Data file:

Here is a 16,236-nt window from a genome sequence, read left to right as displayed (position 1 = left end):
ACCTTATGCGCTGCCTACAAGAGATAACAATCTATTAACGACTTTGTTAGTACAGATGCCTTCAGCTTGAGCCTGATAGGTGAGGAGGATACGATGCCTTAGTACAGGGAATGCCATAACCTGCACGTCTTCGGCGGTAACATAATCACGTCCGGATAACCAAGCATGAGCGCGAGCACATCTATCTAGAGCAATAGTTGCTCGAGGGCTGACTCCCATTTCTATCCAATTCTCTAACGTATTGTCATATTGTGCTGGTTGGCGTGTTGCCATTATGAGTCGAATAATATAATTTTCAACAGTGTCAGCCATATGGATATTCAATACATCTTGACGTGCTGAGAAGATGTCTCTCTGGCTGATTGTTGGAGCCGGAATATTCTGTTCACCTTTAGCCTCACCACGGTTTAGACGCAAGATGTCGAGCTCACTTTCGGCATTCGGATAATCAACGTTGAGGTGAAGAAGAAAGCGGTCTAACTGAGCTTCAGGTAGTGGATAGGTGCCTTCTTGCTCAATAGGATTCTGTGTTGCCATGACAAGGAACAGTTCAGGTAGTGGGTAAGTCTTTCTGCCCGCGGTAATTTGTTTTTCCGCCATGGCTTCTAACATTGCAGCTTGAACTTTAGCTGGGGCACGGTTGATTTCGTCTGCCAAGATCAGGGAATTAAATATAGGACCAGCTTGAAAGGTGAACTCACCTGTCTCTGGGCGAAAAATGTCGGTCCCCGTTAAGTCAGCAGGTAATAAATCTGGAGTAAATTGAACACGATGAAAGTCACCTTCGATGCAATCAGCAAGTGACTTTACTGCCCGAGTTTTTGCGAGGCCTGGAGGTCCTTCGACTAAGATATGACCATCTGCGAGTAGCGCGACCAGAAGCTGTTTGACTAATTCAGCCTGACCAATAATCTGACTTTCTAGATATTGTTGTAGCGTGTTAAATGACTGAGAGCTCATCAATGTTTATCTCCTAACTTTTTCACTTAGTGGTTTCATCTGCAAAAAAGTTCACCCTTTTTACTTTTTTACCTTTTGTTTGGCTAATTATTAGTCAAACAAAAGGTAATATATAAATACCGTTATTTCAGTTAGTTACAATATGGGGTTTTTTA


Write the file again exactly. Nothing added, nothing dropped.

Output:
Here is a 16,236-nt window from a genome sequence, read left to right as displayed (position 1 = left end):
ACCTTATGCGCTGCCTACAAGAGATAACAATCTATTAACGACTTTGTTAGTACAGATGCCTTCAGCTTGAGCCTGATAGGTGAGGAGGATACGATGCCTTAGTACAGGGAATGCCATAACCTGCACGTCTTCGGCGGTAACATAATCACGTCCGGATAACCAAGCATGAGCGCGAGCACATCTATCTAGAGCAATAGTTGCTCGAGGGCTGACTCCCATTTCTATCCAATTCTCTAACGTATTGTCATATTGTGCTGGTTGGCGTGTTGCCATTATGAGTCGAATAATATAATTTTCAACAGTGTCAGCCATATGGATATTCAATACATCTTGACGTGCTGAGAAGATGTCTCTCTGGCTGATTGTTGGAGCCGGAATATTCTGTTCACCTTTAGCCTCACCACGGTTTAGACGCAAGATGTCGAGCTCACTTTCGGCATTCGGATAATCAACGTTGAGGTGAAGAAGAAAGCGGTCTAACTGAGCTTCAGGTAGTGGATAGGTGCCTTCTTGCTCAATAGGATTCTGTGTTGCCATGACAAGGAACAGTTCAGGTAGTGGGTAAGTCTTTCTGCCCGCGGTAATTTGTTTTTCCGCCATGGCTTCTAACATTGCAGCTTGAACTTTAGCTGGGGCACGGTTGATTTCGTCTGCCAAGATCAGGGAATTAAATATAGGACCAGCTTGAAAGGTGAACTCACCTGTCTCTGGGCGAAAAATGTCGGTCCCCGTTAAGTCAGCAGGTAATAAATCTGGAGTAAATTGAACACGATGAAAGTCACCTTCGATGCAATCAGCAAGTGACTTTACTGCCCGAGTTTTTGCGAGGCCTGGAGGTCCTTCGACTAAGATATGACCATCTGCGAGTAGCGCGACCAGAAGCTGTTTGACTAATTCAGCCTGACCAATAATCTGACTTTCTAGATATTGTTGTAGCGTGTTAAATGACTGAGAGCTCATCAATGTTTATCTCCTAACTTTTTCACTTAGTGGTTTCATCTGCAAAAAAGTTCACCCTTTTTACTTTTTTACCTTTTGTTTGGCTAATTATTAGTCAAACAAAAGGTAATATATAAATACCGTTATTTCAGTTAGTTACAATATGGGGTTTTTTA